Updated: Oct 13, 2021
The simple answer is: we fall out of love because that is the only way for us to start learning how to really love. Being in love - or romantic love - has its place, but it's very different from true love.
When we are in love, our brains secrete all the “happy hormones” that make us feel wonderful and motivated. For real! When you are in love, your system is flooded with dopamine, serotonin and oxytocin. Because of this, investing in your relationship during this romantic love phase is easy. We don't mind going that extra mile for one another. It is almost as if it requires no effort. As you know, it doesn't stay that way. But that does not mean that the feeling of being deeply connected has to go away - it just takes much more effort. I can even say it takes a different kind of effort. It takes real love.
Those same expressions of love and caring that was so easy to do when you were in love might feel impossible to do later. Once there is a certain level of commitment, the brain decreases the level of happy hormones. Isn't that fascinating?
When we fall in love, we get a lot of help. But once that stage is over, we have to practice loving one another in order for the same level of hormones to be produced. For example (if you have read my book 10 Habits Of Happy Relationships, you already know this), your body releases oxytocin when you hug for at least 20 seconds. You might not always feel like hugging and holding your partner, and for some of you it might even be scary, but that's what it takes.
Usually, we think that it is our partner that changed a lot, but actually it is both of you - because both of your brains decrease the levels of hormones being secreted. When this happens, you really change back to being yourself. Now the goal is to create what you experience in the romantic love phase, intentionally. Once again it's about practising true love.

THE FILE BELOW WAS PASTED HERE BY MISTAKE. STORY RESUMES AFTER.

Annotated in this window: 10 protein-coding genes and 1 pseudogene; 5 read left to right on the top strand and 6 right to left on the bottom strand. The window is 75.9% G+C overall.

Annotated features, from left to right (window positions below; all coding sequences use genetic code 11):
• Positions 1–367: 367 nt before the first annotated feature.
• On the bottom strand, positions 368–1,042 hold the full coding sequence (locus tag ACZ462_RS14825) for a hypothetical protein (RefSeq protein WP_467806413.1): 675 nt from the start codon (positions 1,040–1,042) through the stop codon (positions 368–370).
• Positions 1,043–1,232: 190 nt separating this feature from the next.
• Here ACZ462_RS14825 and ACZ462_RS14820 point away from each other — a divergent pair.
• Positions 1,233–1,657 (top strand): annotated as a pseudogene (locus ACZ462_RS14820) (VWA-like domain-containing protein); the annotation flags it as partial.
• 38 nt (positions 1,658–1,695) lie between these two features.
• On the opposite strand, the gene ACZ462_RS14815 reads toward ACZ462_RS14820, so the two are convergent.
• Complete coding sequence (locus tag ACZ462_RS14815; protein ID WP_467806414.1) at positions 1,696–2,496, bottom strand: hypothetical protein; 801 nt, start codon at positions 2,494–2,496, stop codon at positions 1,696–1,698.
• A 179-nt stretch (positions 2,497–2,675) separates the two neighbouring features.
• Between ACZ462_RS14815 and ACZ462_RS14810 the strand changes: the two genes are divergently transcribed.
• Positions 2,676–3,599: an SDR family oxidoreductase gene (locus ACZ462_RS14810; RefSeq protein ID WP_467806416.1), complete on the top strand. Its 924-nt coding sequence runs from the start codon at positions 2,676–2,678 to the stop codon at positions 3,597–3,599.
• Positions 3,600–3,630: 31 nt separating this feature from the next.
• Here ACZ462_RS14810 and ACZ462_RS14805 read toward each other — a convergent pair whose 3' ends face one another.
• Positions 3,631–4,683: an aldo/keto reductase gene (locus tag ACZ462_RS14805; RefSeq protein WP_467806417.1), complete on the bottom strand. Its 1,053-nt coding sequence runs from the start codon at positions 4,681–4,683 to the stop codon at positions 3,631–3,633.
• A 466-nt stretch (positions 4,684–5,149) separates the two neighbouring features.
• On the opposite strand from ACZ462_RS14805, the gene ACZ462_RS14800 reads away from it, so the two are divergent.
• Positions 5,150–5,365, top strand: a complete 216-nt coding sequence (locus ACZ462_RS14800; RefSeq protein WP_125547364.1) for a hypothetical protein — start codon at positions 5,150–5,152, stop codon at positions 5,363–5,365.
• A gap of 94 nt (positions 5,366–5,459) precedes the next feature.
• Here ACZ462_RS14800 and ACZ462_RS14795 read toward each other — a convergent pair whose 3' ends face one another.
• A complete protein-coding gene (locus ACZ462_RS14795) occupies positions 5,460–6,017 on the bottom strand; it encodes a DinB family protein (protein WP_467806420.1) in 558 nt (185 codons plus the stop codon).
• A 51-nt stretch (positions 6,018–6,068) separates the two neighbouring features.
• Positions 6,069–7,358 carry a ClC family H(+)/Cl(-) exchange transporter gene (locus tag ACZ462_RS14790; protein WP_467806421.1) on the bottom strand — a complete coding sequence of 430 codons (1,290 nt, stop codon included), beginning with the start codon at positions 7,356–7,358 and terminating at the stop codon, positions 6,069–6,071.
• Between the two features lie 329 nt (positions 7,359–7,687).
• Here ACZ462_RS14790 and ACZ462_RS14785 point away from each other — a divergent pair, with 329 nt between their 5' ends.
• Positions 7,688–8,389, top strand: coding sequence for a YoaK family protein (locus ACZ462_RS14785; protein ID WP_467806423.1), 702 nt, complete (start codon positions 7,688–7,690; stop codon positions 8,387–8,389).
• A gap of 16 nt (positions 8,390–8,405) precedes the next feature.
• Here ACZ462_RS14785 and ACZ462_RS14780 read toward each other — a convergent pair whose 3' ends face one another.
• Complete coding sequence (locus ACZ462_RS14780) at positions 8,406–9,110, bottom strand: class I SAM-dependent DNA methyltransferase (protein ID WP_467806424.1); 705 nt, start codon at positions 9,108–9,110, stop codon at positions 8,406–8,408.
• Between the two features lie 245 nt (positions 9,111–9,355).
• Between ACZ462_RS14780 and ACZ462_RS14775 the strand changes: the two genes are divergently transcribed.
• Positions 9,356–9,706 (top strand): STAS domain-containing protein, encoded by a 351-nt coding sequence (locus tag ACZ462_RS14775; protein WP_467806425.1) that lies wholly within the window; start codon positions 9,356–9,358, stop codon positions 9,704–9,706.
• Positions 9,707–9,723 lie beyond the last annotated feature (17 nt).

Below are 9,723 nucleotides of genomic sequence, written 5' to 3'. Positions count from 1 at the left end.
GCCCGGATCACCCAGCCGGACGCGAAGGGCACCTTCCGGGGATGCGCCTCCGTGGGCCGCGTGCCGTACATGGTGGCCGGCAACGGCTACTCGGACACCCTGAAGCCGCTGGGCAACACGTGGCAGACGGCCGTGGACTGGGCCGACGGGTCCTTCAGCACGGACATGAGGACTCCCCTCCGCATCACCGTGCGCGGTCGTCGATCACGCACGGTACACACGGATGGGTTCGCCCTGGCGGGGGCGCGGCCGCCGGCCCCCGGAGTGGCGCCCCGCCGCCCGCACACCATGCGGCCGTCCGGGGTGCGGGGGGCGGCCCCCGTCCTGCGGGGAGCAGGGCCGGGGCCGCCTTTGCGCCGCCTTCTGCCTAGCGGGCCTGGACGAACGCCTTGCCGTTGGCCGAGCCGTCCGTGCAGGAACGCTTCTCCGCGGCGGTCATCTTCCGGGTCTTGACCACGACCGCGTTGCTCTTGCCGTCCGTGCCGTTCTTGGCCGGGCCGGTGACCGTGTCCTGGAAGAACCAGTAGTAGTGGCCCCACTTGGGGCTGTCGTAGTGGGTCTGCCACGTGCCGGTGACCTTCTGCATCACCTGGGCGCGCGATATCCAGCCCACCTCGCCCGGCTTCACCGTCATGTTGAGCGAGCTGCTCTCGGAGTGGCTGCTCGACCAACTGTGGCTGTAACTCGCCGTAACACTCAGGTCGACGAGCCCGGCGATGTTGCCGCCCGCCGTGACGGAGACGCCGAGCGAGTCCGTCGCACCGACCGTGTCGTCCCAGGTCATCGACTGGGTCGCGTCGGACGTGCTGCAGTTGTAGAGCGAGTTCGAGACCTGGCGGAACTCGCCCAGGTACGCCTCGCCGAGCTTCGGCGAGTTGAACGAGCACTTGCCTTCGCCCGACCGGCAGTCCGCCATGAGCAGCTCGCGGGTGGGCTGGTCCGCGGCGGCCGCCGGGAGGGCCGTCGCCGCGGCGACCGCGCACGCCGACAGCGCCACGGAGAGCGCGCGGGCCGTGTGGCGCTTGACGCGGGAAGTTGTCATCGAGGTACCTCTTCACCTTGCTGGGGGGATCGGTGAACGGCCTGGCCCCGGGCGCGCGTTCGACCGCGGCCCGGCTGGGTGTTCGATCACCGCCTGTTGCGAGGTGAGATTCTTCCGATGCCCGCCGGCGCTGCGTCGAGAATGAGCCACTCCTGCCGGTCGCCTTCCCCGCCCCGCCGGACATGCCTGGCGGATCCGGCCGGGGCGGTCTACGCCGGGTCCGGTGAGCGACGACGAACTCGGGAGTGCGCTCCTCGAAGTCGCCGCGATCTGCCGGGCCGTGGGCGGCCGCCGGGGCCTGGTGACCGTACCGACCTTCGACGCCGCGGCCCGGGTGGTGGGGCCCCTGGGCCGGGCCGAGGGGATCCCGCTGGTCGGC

Another question could be: why do we fall in love in the first place? Falling in love helps us to commit to someone and to then start the process of learning how to love that person and ourselves.
Remember when you learned to ride a bike? You had a lot of help. Training wheels, someone pushing you forward and catching you when you fell over. Everyone was excited for you, supported you and was so proud of you. It was fantastic!
But what if you were still riding with training wheels today? Would you still expect everyone to show the same excitement about your cycling skills? The better you get, the less you are supposed to need these extras. The problem in relationships is that we don't want to take off the training wheels and find our own balance.
When you are little, you WANT to get better so you no longer need all the help. We don't see relationships the same way - we think riding with training wheels is normal and is the way it should be. When the training wheels break and fall off, we are not prepared at all. We fall over - sometimes we not only fall out of love, we fall out of commitment. This is why I think it's so important to have your own definition of love. A definition that's healthy and helpful. If you have a definition, it is something that you can actually practice consciously.
My question to you today, is: are you still practising to do the things that were once so easy? Do you long for your training wheels, or are you constantly increasing your skill level and enjoying the freedom that this brings?
I hope I'm not being too abstract today, my friends. Feel free to send me a message with your thoughts.
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